Seaford goes to work on elementary library repurposing

Amanda Barney, the Seaford School District's assistant superintendent for assessment and curriculum, speaking at the March 13 Seaford Board of Education, at which repurposing of elementary school libraries was discussed. // Photo by Meredith Muirhead/Long Island Advocate

By Meredith Muirhead

The Seaford School District recently announced plans to repurpose its elementary school libraries, in part to bring in more technology.

Cindy Schaaf, a retired children’s librarian from the Seaford Public Library, expressed concern over the repurposing of the elementary libraries.

“At the elementary level, the learning comes from the reading,” Schaaf said. “Learn from the books. Don’t worry about all of this innovation and collaboration. Plenty of kids before this grew up with just ‘Junie B. Jones’ and ‘Harry Potter’ in their libraries, and they’ve turned out just fine.”

Schaaf, whose grandchildren all completed the Seaford Harbor School, was known for fostering a love of reading in children during the years she worked at the Seaford Public Library.

Jessica Dispenza, Schaaf’s daughter, is currently a fifth-grade teacher at Harbor Elementary School. She observed the impact of the coronavirus pandemic on elementary students and their reading abilities.

“Lots of these kids barely know how to read,” Dispenza said. “I think they need some time with the basics again before we think about renovating the library and putting more computers in.”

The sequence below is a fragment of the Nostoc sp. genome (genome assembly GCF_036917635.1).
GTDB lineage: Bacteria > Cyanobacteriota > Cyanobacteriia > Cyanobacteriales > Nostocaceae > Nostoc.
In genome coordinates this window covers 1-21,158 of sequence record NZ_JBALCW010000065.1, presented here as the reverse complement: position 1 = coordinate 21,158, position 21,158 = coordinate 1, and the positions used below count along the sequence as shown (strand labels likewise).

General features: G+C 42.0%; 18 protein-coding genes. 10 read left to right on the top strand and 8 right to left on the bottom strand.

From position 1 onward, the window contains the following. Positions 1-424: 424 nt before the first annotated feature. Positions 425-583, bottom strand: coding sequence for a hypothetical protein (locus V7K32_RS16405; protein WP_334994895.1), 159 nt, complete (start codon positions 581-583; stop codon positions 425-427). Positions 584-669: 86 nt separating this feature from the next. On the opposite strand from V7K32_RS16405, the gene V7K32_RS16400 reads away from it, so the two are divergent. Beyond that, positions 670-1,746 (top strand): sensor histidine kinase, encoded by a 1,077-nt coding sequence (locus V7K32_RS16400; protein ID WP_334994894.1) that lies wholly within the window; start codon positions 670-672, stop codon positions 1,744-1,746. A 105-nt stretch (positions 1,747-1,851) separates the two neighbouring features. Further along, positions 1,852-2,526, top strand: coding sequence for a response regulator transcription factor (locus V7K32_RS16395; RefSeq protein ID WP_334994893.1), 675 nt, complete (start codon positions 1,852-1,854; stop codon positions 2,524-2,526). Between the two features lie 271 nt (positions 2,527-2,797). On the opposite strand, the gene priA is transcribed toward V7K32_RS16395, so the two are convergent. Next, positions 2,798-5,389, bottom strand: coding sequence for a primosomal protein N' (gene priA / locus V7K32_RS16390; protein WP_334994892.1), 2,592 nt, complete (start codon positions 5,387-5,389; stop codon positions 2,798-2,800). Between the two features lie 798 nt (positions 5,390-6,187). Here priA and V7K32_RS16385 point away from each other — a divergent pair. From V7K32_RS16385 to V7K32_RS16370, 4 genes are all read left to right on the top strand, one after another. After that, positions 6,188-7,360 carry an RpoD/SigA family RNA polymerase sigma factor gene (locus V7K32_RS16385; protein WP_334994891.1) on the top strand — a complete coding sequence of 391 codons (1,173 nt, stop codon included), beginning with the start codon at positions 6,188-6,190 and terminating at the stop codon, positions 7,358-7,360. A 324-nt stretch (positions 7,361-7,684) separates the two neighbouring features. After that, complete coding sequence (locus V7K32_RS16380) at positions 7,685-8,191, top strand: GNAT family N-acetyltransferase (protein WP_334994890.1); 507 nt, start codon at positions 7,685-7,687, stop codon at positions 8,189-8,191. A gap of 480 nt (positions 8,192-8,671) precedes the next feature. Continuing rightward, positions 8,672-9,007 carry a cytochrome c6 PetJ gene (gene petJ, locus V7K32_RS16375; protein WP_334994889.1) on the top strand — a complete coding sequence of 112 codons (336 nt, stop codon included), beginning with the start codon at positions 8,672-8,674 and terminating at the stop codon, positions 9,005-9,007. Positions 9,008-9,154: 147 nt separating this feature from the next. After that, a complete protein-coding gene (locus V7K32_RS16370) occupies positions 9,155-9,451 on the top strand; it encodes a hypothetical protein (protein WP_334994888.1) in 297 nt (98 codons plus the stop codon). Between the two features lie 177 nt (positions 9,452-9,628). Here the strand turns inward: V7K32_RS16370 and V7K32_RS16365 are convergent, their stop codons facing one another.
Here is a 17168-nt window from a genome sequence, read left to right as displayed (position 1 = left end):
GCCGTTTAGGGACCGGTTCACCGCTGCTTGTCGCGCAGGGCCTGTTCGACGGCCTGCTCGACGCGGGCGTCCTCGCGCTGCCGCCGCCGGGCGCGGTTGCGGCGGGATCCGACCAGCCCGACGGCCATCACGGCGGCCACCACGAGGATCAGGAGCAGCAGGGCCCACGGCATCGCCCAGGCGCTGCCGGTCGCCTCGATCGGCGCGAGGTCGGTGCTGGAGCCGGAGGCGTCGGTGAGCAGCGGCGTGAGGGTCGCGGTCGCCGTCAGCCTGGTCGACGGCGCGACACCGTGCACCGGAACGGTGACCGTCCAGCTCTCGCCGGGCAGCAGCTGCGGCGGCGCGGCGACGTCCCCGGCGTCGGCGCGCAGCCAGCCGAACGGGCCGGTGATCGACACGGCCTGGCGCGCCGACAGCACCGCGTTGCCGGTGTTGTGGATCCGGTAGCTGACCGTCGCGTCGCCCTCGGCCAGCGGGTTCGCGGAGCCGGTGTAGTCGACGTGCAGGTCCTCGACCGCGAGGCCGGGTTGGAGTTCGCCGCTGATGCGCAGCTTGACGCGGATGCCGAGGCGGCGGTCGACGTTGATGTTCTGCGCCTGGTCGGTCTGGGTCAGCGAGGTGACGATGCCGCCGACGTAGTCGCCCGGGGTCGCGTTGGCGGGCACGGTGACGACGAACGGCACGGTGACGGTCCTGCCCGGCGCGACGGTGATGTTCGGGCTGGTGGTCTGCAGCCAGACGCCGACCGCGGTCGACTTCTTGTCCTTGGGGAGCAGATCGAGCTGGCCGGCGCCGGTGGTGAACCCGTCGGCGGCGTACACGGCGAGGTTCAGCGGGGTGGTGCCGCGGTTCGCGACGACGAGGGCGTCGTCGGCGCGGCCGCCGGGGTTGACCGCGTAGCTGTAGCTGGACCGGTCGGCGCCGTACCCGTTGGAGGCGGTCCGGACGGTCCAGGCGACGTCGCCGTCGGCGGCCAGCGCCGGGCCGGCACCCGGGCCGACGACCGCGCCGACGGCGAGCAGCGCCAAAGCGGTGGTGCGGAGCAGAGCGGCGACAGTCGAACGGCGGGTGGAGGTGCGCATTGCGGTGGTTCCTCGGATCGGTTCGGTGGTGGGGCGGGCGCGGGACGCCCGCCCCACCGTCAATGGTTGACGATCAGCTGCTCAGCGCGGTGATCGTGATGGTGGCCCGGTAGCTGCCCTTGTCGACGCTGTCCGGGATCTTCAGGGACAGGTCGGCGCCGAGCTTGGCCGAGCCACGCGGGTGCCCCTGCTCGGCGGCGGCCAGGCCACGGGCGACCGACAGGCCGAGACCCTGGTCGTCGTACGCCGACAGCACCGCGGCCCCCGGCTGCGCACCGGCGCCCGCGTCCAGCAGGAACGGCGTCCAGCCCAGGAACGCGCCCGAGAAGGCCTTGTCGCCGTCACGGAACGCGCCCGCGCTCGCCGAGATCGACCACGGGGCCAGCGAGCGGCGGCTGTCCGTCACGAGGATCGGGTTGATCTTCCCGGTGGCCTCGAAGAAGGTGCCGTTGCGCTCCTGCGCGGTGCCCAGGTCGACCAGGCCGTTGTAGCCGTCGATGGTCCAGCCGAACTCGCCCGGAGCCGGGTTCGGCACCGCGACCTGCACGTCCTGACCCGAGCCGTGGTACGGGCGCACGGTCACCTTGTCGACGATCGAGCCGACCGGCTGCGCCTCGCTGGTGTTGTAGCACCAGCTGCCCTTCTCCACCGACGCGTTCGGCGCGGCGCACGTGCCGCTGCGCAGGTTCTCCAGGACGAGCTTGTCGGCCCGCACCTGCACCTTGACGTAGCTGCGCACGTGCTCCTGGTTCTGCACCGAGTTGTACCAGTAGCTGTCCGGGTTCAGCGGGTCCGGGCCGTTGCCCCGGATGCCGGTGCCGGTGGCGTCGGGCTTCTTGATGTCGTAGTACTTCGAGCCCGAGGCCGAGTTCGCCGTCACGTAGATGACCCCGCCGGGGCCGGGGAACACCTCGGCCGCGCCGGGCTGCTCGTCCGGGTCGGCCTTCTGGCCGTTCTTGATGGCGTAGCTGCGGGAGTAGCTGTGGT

In a presentation at the Seaford Board of Education meeting on March 13, Amanda Barney, Seaford’s assistant superintendent for curriculum and assessment, explained the district’s vision for repurposed libraries in its two elementary schools. She noted that the Manor and Harbor schools were the ideal candidates for repurposing, given that the middle and high school libraries were more recently updated.

“Library trends across the country and even here on Long Island are moving from traditional spaces to innovative spaces that support students’ social and emotional learning,” said Barney at the start of her presentation. “The school library will reflect a space that not only houses a collection of books, but also fosters collaboration and creativity within those spaces.”

Through use of research-based methods such as C.R.E.W. (Continuous Review, Evaluation and Weeding) and MUSTIE guidelines (Misleading, Ugly, Superseded, Trivial, Irrelevant, Elsewhere), school library media specialists will carry out maintenance of books.

“The Harbor collection is, well, better maintained than the Manor collection,” said Barney while displaying a chart of the number of books in each of the Seaford schools. “But our grand total of books for each of our buildings is really robust.”

These numbers reflect that the Manor Library book weeding processing has been completed, but the Harbor process has not. // Chart by Meredith Muirhead/Long Island Advocate

Examples of books that would and would not be kept were passed around at the board meeting. The physical condition, publication date and relevance of content for each book were noted by Barney.

“I like to read,” said a Harbor student at the meeting. “If kids in my grade had learned how, maybe they’d like to read too.”